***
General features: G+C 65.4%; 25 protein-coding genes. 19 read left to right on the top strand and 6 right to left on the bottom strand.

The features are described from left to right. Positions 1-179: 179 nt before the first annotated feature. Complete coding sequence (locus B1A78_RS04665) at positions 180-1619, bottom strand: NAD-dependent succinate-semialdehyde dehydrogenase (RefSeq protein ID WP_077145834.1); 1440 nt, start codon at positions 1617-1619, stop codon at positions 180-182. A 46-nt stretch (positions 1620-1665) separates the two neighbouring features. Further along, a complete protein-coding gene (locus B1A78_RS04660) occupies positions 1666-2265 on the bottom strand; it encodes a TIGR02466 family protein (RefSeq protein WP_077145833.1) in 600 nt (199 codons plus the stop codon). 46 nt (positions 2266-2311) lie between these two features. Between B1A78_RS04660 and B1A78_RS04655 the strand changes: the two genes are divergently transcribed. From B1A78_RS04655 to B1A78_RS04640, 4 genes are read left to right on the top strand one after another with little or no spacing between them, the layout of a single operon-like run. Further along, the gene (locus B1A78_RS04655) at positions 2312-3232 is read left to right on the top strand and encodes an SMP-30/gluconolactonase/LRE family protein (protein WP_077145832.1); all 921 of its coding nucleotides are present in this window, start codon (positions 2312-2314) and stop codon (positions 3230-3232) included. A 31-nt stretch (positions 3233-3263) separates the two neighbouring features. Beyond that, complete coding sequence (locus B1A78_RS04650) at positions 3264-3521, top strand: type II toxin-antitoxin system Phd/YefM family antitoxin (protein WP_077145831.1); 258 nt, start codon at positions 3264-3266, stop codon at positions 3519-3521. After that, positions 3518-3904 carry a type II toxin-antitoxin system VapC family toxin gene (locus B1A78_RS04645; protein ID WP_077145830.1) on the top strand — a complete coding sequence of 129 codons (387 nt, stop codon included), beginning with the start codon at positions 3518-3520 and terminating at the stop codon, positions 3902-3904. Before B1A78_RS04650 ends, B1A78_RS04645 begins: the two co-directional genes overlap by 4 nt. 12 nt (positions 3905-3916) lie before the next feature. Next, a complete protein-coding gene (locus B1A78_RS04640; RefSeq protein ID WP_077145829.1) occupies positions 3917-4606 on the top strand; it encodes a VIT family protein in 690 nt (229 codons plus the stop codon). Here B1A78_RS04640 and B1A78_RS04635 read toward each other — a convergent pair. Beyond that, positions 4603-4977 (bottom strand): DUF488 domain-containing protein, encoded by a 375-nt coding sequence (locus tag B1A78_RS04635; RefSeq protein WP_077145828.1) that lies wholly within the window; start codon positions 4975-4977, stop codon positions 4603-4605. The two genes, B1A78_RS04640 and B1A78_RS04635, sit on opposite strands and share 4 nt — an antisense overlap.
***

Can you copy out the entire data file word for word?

General features: G+C 65.4%; 25 protein-coding genes. 19 read left to right on the top strand and 6 right to left on the bottom strand.

The features are described from left to right. Positions 1-179: 179 nt before the first annotated feature. Complete coding sequence (locus B1A78_RS04665) at positions 180-1619, bottom strand: NAD-dependent succinate-semialdehyde dehydrogenase (RefSeq protein ID WP_077145834.1); 1440 nt, start codon at positions 1617-1619, stop codon at positions 180-182. A 46-nt stretch (positions 1620-1665) separates the two neighbouring features. Further along, a complete protein-coding gene (locus B1A78_RS04660) occupies positions 1666-2265 on the bottom strand; it encodes a TIGR02466 family protein (RefSeq protein WP_077145833.1) in 600 nt (199 codons plus the stop codon). 46 nt (positions 2266-2311) lie between these two features. Between B1A78_RS04660 and B1A78_RS04655 the strand changes: the two genes are divergently transcribed. From B1A78_RS04655 to B1A78_RS04640, 4 genes are read left to right on the top strand one after another with little or no spacing between them, the layout of a single operon-like run. Further along, the gene (locus B1A78_RS04655) at positions 2312-3232 is read left to right on the top strand and encodes an SMP-30/gluconolactonase/LRE family protein (protein WP_077145832.1); all 921 of its coding nucleotides are present in this window, start codon (positions 2312-2314) and stop codon (positions 3230-3232) included. A 31-nt stretch (positions 3233-3263) separates the two neighbouring features. Beyond that, complete coding sequence (locus B1A78_RS04650) at positions 3264-3521, top strand: type II toxin-antitoxin system Phd/YefM family antitoxin (protein WP_077145831.1); 258 nt, start codon at positions 3264-3266, stop codon at positions 3519-3521. After that, positions 3518-3904 carry a type II toxin-antitoxin system VapC family toxin gene (locus B1A78_RS04645; protein ID WP_077145830.1) on the top strand — a complete coding sequence of 129 codons (387 nt, stop codon included), beginning with the start codon at positions 3518-3520 and terminating at the stop codon, positions 3902-3904. Before B1A78_RS04650 ends, B1A78_RS04645 begins: the two co-directional genes overlap by 4 nt. 12 nt (positions 3905-3916) lie before the next feature. Next, a complete protein-coding gene (locus B1A78_RS04640; RefSeq protein ID WP_077145829.1) occupies positions 3917-4606 on the top strand; it encodes a VIT family protein in 690 nt (229 codons plus the stop codon). Here B1A78_RS04640 and B1A78_RS04635 read toward each other — a convergent pair. Beyond that, positions 4603-4977 (bottom strand): DUF488 domain-containing protein, encoded by a 375-nt coding sequence (locus tag B1A78_RS04635; RefSeq protein WP_077145828.1) that lies wholly within the window; start codon positions 4975-4977, stop codon positions 4603-4605. The two genes, B1A78_RS04640 and B1A78_RS04635, sit on opposite strands and share 4 nt — an antisense overlap.